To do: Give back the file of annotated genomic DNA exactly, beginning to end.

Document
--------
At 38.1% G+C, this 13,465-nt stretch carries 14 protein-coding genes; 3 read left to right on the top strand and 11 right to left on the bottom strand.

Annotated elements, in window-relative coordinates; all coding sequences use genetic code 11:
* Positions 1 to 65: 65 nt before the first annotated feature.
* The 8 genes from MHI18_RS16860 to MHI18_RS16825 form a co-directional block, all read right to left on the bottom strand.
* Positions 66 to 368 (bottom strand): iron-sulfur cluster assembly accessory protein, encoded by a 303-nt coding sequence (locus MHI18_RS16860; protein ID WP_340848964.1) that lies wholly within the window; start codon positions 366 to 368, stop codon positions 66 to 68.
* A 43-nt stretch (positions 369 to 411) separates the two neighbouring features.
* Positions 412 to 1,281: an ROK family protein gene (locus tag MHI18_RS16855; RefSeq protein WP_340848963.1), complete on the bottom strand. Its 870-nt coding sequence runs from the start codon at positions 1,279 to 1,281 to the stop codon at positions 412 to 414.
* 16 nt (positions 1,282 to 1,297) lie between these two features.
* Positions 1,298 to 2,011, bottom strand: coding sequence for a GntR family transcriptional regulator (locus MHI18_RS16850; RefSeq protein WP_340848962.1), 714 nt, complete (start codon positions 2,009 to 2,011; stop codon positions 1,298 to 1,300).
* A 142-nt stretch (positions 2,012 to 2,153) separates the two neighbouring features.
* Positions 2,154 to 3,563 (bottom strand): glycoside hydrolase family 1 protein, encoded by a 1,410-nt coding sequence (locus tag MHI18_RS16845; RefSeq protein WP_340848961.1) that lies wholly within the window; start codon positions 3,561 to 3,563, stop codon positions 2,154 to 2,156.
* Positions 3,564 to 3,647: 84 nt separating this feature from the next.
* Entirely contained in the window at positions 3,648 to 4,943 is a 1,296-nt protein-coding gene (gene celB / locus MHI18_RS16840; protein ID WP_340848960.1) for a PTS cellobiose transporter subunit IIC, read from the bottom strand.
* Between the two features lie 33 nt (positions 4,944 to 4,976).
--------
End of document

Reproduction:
At 38.1% G+C, this 13,465-nt stretch carries 14 protein-coding genes; 3 read left to right on the top strand and 11 right to left on the bottom strand.

Annotated elements, in window-relative coordinates; all coding sequences use genetic code 11:
* Positions 1 to 65: 65 nt before the first annotated feature.
* The 8 genes from MHI18_RS16860 to MHI18_RS16825 form a co-directional block, all read right to left on the bottom strand.
* Positions 66 to 368 (bottom strand): iron-sulfur cluster assembly accessory protein, encoded by a 303-nt coding sequence (locus MHI18_RS16860; protein ID WP_340848964.1) that lies wholly within the window; start codon positions 366 to 368, stop codon positions 66 to 68.
* A 43-nt stretch (positions 369 to 411) separates the two neighbouring features.
* Positions 412 to 1,281: an ROK family protein gene (locus tag MHI18_RS16855; RefSeq protein WP_340848963.1), complete on the bottom strand. Its 870-nt coding sequence runs from the start codon at positions 1,279 to 1,281 to the stop codon at positions 412 to 414.
* 16 nt (positions 1,282 to 1,297) lie between these two features.
* Positions 1,298 to 2,011, bottom strand: coding sequence for a GntR family transcriptional regulator (locus MHI18_RS16850; RefSeq protein WP_340848962.1), 714 nt, complete (start codon positions 2,009 to 2,011; stop codon positions 1,298 to 1,300).
* A 142-nt stretch (positions 2,012 to 2,153) separates the two neighbouring features.
* Positions 2,154 to 3,563 (bottom strand): glycoside hydrolase family 1 protein, encoded by a 1,410-nt coding sequence (locus tag MHI18_RS16845; RefSeq protein WP_340848961.1) that lies wholly within the window; start codon positions 3,561 to 3,563, stop codon positions 2,154 to 2,156.
* Positions 3,564 to 3,647: 84 nt separating this feature from the next.
* Entirely contained in the window at positions 3,648 to 4,943 is a 1,296-nt protein-coding gene (gene celB / locus MHI18_RS16840; protein ID WP_340848960.1) for a PTS cellobiose transporter subunit IIC, read from the bottom strand.
* Between the two features lie 33 nt (positions 4,944 to 4,976).